Skip to content

    Men's Health

    Font Size
    A
    A
    A

    Energy for Sale

    Energy products abound: in drinks, herbs, bars, and even goo. But do they do anything?
    By
    WebMD Feature

    If the names of today's energy products have any truth to them, vitality and endurance are readily available in bars, drinks, gels, ices, herbs, and supplements.

    PowerBar. Red Bull. Amp. Gatorade. Accelerade. Super Energizer. Energice.

    Recommended Related to Men

    George Lopez Finds a Perfect Match

    "I'll give you one of mine," Ann Lopez said to her husband the moment the couple learned he would need a kidney transplant. He thought she was joking. But George Lopez, star of ABC's The George Lopez Show, is the comic, not his wife. And so, just before sunrise on a Tuesday in April of 2005, the Lopezes arrived at Cedars-Sinai Medical Center in Los Angeles, where they were prepped for surgery in neighboring rooms. Right before Ann was wheeled to the operating room --- her surgery began first...

    Read the George Lopez Finds a Perfect Match article > >

    Well they sure sound energizing. But are they actually any better than a candy bar or a bottle of soda? It depends on the product and its consumer, say experts, who note that the sheer variety make blanket statements difficult.

    To get the full story, WebMD investigated the different kinds of energy edibles, their ingredients, and general effects on the body. Some products provide full nutritional information, while others closely guard the secrets of their proprietary blends. But many of these products just haven’t been studied very well.

    We also asked the experts whether these products really add anything to our lives. Are we all limping through life, suffering from an energy crisis -- a crisis that unwrapping a power bar can resolve? Or does our obsession with edible energy have very little to do with good nutrition?

    Energy Bars and Gels

    All energy bars, goos, and ices are not created equal. Some pack in the carbohydrates, proteins, or fats. Others bring in vitamins and minerals. The flavors are plentiful, too, with cookies and cream, cappuccino, lemon poppy seed, and chocolate raspberry fudge appealing to the taste buds.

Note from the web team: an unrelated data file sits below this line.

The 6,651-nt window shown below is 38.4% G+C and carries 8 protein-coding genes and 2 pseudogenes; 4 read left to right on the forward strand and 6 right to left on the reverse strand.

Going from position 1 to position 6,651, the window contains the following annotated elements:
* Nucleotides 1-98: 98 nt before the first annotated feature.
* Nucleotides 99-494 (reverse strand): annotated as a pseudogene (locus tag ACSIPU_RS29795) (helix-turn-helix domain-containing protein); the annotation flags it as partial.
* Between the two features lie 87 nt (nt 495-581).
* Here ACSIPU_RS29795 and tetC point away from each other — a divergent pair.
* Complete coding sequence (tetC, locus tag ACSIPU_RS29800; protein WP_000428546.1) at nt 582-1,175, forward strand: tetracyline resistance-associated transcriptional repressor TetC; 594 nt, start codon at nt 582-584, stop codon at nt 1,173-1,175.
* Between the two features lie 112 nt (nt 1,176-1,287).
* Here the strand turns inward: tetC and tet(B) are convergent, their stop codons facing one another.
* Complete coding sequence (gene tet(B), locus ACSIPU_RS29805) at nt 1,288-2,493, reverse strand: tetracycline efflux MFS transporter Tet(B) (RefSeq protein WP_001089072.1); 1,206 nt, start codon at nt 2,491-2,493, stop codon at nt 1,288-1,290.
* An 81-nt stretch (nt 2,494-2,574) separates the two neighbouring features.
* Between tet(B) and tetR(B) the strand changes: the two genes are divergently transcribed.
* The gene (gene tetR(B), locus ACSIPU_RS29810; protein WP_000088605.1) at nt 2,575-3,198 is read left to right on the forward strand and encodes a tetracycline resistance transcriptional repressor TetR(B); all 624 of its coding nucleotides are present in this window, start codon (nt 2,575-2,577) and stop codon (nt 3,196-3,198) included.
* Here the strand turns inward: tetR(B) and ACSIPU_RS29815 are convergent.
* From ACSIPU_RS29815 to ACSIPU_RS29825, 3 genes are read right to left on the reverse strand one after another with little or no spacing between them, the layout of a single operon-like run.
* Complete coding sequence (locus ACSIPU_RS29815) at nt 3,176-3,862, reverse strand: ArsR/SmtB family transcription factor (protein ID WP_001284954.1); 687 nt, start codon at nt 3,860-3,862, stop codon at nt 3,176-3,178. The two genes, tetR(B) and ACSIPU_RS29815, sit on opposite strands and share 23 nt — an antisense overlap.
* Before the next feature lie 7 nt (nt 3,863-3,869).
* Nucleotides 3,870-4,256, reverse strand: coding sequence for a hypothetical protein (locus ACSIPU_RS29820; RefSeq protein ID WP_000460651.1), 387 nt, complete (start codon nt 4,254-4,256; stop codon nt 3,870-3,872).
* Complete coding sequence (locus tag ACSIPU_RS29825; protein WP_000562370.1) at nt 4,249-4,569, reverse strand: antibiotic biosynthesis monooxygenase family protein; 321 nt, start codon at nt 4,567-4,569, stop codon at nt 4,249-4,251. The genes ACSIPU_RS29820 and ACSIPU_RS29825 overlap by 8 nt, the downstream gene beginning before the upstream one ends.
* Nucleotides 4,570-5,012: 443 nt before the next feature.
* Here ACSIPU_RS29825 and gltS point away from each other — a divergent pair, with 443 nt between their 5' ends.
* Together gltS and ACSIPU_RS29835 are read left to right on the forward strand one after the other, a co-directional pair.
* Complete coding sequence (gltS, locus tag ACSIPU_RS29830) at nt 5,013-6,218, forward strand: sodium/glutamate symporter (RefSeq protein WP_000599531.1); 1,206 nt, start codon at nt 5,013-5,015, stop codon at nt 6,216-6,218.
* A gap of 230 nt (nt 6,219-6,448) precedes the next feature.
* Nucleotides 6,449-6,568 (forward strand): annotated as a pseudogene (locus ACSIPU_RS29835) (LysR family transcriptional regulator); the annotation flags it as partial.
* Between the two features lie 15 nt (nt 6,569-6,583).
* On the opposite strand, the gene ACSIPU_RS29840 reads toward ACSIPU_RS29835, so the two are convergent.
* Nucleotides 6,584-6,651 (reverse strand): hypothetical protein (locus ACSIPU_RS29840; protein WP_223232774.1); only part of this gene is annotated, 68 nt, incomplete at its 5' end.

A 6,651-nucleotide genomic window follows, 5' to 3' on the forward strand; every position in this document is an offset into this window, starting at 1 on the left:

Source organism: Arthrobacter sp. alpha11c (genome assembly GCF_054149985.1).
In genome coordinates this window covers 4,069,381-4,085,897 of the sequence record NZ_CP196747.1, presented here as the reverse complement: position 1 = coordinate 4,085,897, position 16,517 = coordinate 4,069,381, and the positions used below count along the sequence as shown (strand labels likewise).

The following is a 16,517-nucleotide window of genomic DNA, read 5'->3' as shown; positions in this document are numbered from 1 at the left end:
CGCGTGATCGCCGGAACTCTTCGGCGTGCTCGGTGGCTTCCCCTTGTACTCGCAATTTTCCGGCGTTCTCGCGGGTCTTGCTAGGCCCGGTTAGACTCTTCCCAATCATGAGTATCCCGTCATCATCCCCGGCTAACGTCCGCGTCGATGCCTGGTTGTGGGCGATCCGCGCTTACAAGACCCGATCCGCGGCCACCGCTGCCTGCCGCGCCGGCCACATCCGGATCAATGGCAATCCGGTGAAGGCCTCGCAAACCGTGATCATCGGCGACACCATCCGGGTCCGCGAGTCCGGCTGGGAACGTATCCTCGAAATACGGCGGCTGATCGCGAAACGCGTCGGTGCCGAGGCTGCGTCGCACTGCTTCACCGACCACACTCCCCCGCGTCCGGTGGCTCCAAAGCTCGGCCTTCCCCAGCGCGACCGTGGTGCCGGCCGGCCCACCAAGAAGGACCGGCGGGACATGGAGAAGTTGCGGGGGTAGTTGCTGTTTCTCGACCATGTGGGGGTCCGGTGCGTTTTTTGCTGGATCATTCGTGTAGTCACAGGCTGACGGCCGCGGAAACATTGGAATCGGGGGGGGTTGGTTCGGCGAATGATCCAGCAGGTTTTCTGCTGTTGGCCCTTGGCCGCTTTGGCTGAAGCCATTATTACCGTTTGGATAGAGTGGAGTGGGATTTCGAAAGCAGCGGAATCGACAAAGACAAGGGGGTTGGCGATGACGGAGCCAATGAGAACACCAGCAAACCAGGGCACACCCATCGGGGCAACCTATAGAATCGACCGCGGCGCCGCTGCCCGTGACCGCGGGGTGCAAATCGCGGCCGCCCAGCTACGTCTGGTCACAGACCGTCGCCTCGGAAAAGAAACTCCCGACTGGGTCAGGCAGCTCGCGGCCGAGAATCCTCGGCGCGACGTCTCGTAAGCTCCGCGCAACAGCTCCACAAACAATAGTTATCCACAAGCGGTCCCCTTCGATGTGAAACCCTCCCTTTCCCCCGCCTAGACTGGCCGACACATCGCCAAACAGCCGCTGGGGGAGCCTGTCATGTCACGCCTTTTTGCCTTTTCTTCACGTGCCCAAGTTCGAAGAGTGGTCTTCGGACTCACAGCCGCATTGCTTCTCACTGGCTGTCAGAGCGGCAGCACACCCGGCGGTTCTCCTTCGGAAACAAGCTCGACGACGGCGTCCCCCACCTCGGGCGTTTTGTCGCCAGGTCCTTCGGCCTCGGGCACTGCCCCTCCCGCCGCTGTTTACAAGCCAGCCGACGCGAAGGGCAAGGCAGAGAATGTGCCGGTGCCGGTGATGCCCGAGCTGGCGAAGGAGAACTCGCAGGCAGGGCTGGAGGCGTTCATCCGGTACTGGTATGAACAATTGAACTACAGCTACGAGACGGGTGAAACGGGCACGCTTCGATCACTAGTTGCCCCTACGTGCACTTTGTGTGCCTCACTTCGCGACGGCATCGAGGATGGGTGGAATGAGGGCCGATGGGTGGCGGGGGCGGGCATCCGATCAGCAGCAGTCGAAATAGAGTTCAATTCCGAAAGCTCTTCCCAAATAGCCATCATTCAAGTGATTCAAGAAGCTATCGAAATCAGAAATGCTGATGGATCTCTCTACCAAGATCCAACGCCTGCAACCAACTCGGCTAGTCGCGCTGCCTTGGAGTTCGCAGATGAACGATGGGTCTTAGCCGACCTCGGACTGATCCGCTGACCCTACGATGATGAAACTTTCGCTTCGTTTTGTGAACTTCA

John Allred, PhD, food science communicator for the Institute of Food Technologists, shakes his head at the mention of energy products. "They are outrageously expensive for what you are getting," he says. "There's nothing magical about the ingredients."

    The same nutrients could be found in a banana, yogurt, or a chocolate bar, which are cheaper options, Allred explains.

    To be fair, the carbohydrate or protein composition of some energy bars and gels may provide a more sustained charge than products that primarily use sugar or caffeine. The power surge of sugar usually lasts about 30 minutes to one hour, and caffeine about two hours. The rush from sugar and coffee is usually followed by an energy low.

    Energy bars and gels with carbohydrates will definitely provide a boost, as carbs are the body's preferred fuel source. It's ideal if much of the carbohydrate source is fiber, as the roughage takes longer to digest, providing more sustained energy. This can be especially helpful for people involved in endurance events. Protein-rich products can also provide staying power and strength. The nutrient helps build muscle and regulates energy production in the body.

    1 | 2 | 3 | 4 | 5

    Today on WebMD

    man coughing
    Men shouldn’t ignore.
    man swinging in hammock
    And how to get out it.
     
    shaving tools
    On your shaving skills.
    muscular man flexing
    Four facts that matter.
     
    Food Men 10 Foods Boost Male Health
    Slideshow
    Thoughtful man sitting on bed
    Quiz
     
    Man taking blood pressure
    Slideshow
    doctor holding syringe
    Slideshow
     
    Condom Quiz
    Quiz
    thumbnail_angry_couple_in_bed
    Slideshow
     
    man running
    Quiz
    older couple in bed
    Video